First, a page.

I enjoyed this book, but not as much as I'd hoped to. Rob Sheffield has written a series of reminiscences about his life and his late wife, Renée, with each chapter tied to a particular mix tape of songs (in some cases, an actual cassette) that one or the other had put together.
Rob and Renee were in their mid-twenties when they met in Charlottesville, Virginia in the early 1990's. They had been married for five years when Renée suddenly died of a pulmonary embolism, and much of the book concerns Rob's coming to terms with unexpected widowhood in his early thirties. He conveys the grief and anger associated with that very clearly, and I felt for him. What I didn't feel he did as well was give a real sense of who Renée was. It's clear that he thought she was special, and seemed to keep a sense of wonderment about their relationship - "what's a girl like her doing with a guy like me?" - that's rather sweet, but I really didn't come away from the book feeling like I knew her very well. The story really is mostly about him, and that's fine, but I would have felt more connected with it emotionally if there had been more of her too. I think I would have liked more from the book overall.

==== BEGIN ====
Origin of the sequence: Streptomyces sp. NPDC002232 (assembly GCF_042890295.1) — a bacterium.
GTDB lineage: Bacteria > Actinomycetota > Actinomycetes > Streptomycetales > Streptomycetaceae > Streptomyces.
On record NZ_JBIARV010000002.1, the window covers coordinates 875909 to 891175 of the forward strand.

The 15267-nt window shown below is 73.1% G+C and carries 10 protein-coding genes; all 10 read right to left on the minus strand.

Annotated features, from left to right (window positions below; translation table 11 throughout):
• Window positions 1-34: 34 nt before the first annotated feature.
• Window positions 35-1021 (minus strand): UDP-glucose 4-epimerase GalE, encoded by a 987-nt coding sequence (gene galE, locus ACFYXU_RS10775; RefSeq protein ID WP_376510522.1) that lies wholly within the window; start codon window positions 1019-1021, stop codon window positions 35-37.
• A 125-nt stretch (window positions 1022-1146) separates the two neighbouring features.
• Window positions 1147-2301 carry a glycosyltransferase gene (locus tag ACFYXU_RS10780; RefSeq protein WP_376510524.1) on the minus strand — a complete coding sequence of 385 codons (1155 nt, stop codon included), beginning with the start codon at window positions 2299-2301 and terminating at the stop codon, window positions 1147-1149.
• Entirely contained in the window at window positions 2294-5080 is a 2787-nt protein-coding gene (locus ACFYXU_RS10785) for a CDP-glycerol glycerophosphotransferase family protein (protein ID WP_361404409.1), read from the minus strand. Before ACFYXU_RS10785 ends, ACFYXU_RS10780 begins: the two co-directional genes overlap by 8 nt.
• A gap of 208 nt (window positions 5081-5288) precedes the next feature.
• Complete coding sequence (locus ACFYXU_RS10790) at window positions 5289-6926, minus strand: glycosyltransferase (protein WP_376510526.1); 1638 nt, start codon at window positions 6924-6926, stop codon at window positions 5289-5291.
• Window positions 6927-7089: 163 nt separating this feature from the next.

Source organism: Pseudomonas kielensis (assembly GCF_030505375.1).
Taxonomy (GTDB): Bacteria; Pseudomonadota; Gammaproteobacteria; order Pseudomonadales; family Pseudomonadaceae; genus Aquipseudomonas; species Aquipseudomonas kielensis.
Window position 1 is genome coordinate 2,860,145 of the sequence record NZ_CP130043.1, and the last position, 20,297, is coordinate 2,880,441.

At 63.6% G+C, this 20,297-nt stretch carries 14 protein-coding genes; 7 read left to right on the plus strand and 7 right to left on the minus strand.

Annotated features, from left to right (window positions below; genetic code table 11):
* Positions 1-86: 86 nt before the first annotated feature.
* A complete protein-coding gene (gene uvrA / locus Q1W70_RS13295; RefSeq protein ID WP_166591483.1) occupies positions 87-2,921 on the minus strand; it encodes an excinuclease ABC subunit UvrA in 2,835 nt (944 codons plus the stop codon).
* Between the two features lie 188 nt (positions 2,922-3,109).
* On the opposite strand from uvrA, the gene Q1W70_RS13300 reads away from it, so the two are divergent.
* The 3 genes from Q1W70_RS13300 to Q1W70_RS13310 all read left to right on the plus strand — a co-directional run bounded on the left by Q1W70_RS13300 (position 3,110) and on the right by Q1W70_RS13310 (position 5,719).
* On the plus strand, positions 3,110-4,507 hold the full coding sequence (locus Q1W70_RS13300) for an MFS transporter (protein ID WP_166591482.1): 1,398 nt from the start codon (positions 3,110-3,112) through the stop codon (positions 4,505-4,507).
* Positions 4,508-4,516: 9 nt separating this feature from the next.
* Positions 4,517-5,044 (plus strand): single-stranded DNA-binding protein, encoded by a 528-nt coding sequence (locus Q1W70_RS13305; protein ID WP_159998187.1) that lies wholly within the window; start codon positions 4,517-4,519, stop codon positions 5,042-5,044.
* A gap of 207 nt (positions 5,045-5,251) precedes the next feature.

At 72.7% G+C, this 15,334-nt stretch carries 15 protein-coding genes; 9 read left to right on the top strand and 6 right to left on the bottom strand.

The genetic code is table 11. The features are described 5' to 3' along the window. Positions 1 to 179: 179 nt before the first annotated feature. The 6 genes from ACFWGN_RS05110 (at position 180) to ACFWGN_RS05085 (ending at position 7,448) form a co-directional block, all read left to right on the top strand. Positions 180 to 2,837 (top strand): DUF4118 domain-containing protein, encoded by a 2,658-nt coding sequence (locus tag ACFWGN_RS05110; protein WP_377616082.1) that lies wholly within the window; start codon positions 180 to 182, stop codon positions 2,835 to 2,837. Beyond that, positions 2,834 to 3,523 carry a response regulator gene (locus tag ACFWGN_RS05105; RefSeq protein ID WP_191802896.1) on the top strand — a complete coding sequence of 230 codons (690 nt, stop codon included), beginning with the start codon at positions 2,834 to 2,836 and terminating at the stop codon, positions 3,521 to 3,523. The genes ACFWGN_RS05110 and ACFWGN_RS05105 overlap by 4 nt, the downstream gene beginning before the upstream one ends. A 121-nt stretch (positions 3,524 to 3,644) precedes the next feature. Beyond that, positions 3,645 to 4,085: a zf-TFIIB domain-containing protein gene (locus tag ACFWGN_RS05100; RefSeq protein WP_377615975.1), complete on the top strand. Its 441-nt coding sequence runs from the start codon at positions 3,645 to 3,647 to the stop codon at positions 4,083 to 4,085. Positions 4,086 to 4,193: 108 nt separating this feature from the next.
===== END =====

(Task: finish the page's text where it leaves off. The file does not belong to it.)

Despite the premise, I didn't find this book to be maudlin at all. In fact, parts of it were very funny. I love the concept of the mix tape - the idea that there's a message, or a theme, in the particular combination of songs you choose for someone. It's an appropriate metaphor for Rob and Renée's relationship, in addition to a way of sampling their life together.